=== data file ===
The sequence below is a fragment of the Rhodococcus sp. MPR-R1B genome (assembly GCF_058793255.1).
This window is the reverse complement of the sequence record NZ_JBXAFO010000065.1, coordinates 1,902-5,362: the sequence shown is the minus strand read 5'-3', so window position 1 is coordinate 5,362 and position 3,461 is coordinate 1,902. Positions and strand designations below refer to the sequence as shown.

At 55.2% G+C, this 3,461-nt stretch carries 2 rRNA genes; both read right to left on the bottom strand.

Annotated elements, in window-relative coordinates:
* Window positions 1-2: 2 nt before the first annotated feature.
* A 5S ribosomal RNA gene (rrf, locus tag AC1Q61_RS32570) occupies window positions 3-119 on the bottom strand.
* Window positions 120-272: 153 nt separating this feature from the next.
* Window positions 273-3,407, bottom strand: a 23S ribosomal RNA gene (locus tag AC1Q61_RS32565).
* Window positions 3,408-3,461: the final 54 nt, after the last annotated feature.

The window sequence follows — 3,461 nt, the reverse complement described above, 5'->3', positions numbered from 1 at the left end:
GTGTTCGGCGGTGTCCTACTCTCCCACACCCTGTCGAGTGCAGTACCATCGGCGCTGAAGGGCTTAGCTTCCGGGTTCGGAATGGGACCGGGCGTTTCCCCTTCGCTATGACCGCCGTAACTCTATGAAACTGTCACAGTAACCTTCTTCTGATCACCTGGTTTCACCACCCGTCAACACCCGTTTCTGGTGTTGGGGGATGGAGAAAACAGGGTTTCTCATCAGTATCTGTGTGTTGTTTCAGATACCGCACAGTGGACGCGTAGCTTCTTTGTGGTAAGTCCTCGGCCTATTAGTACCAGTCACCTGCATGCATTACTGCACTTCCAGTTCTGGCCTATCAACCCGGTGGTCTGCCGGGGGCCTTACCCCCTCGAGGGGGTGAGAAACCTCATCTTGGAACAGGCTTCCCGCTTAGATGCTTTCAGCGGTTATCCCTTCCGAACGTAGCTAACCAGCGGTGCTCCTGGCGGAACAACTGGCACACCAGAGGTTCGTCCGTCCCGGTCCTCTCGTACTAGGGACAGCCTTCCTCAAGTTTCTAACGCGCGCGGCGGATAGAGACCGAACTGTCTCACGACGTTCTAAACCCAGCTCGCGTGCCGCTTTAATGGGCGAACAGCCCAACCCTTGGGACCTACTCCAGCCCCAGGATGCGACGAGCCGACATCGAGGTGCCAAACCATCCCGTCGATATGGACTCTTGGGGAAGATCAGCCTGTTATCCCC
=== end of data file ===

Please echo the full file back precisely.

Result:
The sequence below is a fragment of the Rhodococcus sp. MPR-R1B genome (assembly GCF_058793255.1).
This window is the reverse complement of the sequence record NZ_JBXAFO010000065.1, coordinates 1,902-5,362: the sequence shown is the minus strand read 5'-3', so window position 1 is coordinate 5,362 and position 3,461 is coordinate 1,902. Positions and strand designations below refer to the sequence as shown.

At 55.2% G+C, this 3,461-nt stretch carries 2 rRNA genes; both read right to left on the bottom strand.

Annotated elements, in window-relative coordinates:
* Window positions 1-2: 2 nt before the first annotated feature.
* A 5S ribosomal RNA gene (rrf, locus tag AC1Q61_RS32570) occupies window positions 3-119 on the bottom strand.
* Window positions 120-272: 153 nt separating this feature from the next.
* Window positions 273-3,407, bottom strand: a 23S ribosomal RNA gene (locus tag AC1Q61_RS32565).
* Window positions 3,408-3,461: the final 54 nt, after the last annotated feature.

The window sequence follows — 3,461 nt, the reverse complement described above, 5'->3', positions numbered from 1 at the left end:
GTGTTCGGCGGTGTCCTACTCTCCCACACCCTGTCGAGTGCAGTACCATCGGCGCTGAAGGGCTTAGCTTCCGGGTTCGGAATGGGACCGGGCGTTTCCCCTTCGCTATGACCGCCGTAACTCTATGAAACTGTCACAGTAACCTTCTTCTGATCACCTGGTTTCACCACCCGTCAACACCCGTTTCTGGTGTTGGGGGATGGAGAAAACAGGGTTTCTCATCAGTATCTGTGTGTTGTTTCAGATACCGCACAGTGGACGCGTAGCTTCTTTGTGGTAAGTCCTCGGCCTATTAGTACCAGTCACCTGCATGCATTACTGCACTTCCAGTTCTGGCCTATCAACCCGGTGGTCTGCCGGGGGCCTTACCCCCTCGAGGGGGTGAGAAACCTCATCTTGGAACAGGCTTCCCGCTTAGATGCTTTCAGCGGTTATCCCTTCCGAACGTAGCTAACCAGCGGTGCTCCTGGCGGAACAACTGGCACACCAGAGGTTCGTCCGTCCCGGTCCTCTCGTACTAGGGACAGCCTTCCTCAAGTTTCTAACGCGCGCGGCGGATAGAGACCGAACTGTCTCACGACGTTCTAAACCCAGCTCGCGTGCCGCTTTAATGGGCGAACAGCCCAACCCTTGGGACCTACTCCAGCCCCAGGATGCGACGAGCCGACATCGAGGTGCCAAACCATCCCGTCGATATGGACTCTTGGGGAAGATCAGCCTGTTATCCCC